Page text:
• trace – The MultiTrace.
  • size – The number of samples to generate.
class exoplanet.PyMC3Sampler(start=75, finish=50, window=25, dense=True, **kwargs)

A sampling wrapper for PyMC3 with support for dense mass matrices

This schedule is based on the method used by as described in Section 34.2 of the Stan Manual.

All extra keyword arguments are passed to the pymc3.sample function.

Parameters:
  • start (int) – The number of steps to run as an initial burn-in to find the typical set.
  • window (int) – The length of the first mass matrix tuning phase. Subsequent tuning windows will be powers of two times this size.
  • finish (int) – The number of tuning steps to run to learn the step size after tuning the mass matrix.
  • dense (bool) – Fit for the off-diagonal elements of the mass matrix.
extend_tune(steps, start=None, step_kwargs=None, trace=None, step=None, **kwargs)

Extend the tuning phase by a given number of steps

After running the sampling, the mass matrix is re-estimated based on this run.

Parameters:steps (int) – The number of steps to run.
get_step_for_trace(trace=None, model=None, regular_window=0, regular_variance=0.001, **kwargs)

Get a PyMC3 NUTS step tuned for a given burn-in trace

Parameters:
  • trace – The MultiTrace output from a previous run of pymc3.sample.
  • regular_window – The weight (in units of number of steps) to use when regularizing the mass matrix estimate.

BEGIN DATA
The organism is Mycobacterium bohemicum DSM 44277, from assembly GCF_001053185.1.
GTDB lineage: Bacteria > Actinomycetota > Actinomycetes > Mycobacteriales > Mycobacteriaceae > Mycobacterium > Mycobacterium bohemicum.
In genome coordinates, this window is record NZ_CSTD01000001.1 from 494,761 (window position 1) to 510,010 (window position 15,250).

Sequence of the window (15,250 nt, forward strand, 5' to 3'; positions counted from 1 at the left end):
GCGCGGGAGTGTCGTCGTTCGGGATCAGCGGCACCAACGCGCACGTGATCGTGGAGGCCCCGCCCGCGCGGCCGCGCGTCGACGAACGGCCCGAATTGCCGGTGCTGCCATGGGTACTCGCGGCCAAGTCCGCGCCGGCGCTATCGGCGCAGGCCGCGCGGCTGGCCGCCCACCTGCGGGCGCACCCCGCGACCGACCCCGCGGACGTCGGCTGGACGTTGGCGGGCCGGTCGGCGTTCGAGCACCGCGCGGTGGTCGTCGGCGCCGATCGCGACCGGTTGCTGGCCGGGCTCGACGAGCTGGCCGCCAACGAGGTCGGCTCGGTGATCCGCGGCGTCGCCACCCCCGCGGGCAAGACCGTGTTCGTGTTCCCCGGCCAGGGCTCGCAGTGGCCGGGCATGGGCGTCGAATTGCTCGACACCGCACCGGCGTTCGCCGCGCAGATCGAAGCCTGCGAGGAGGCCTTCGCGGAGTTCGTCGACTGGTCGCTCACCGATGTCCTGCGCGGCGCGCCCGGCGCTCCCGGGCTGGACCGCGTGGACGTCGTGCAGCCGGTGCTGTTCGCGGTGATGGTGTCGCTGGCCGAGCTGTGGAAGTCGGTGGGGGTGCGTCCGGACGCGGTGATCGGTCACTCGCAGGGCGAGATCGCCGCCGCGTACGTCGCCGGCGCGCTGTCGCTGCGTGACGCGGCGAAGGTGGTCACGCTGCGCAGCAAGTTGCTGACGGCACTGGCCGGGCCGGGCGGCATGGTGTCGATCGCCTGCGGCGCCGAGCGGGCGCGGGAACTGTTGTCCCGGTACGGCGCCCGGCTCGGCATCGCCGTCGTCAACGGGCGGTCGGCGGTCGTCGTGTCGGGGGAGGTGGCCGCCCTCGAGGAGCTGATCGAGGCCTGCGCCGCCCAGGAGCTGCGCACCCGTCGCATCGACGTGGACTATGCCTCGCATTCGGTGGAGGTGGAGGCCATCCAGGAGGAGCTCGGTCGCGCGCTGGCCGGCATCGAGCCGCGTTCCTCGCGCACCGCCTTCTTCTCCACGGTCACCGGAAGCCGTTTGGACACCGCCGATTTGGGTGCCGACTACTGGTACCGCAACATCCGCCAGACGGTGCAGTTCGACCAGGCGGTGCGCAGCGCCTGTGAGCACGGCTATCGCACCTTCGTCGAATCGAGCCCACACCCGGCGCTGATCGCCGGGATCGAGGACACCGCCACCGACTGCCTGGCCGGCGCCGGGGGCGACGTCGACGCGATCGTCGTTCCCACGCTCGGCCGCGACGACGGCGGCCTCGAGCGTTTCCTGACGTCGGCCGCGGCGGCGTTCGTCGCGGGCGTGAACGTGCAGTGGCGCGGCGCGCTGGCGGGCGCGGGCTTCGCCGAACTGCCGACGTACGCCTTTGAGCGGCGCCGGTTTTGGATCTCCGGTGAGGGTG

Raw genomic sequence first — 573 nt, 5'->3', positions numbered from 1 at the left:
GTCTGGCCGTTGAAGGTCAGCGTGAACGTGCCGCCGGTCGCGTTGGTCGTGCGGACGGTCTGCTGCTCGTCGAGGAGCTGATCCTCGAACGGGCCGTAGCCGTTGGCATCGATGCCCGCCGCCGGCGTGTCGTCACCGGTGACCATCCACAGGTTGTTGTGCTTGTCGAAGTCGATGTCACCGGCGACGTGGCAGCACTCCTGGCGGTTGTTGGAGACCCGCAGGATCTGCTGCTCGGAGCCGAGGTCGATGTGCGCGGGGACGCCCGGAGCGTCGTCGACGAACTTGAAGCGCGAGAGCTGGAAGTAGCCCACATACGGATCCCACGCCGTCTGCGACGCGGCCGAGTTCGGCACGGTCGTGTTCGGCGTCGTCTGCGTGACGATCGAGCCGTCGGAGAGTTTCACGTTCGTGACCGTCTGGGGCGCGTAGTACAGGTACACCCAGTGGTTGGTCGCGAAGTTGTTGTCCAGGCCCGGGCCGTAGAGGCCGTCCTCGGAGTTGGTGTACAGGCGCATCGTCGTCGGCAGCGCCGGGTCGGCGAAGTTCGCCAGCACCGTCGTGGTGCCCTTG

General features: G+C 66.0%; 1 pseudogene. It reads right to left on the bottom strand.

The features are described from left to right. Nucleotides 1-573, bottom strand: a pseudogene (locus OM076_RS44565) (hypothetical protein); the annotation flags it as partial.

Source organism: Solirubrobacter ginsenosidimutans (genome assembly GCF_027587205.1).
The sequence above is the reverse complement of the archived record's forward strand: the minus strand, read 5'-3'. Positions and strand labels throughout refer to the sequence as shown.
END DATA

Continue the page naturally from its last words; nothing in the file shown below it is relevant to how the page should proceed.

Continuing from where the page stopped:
• regular_variance – The amplitude of the regularization for the mass matrix. This will be added to the diagonal of the covariance matrix with weight given by regular_window.
sample(trace=None, step=None, start=None, step_kwargs=None, **kwargs)

Run the production sampling using the tuned mass matrix

This is a light wrapper around pymc3.sample and any arguments used there (for example draws) can be used as input to this method too.

tune(tune=1000, start=None, step_kwargs=None, **kwargs)

Run the full tuning run for the mass matrix

This will run start steps of warmup followed by chains with exponentially increasing chains to tune the mass matrix.

Parameters:tune (int) – The total number of steps to run.
warmup(start=None, step_kwargs=None, **kwargs)

Run an initial warmup phase to find the typical set

Citations

exoplanet.citations.get_citations_for_model(model=None, width=79)

Get the citations for the components used an exoplanet PyMC3

Returns: The acknowledgement text for exoplanet and its dependencies and a string containing the BibTeX entries for the citations in the acknowledgement.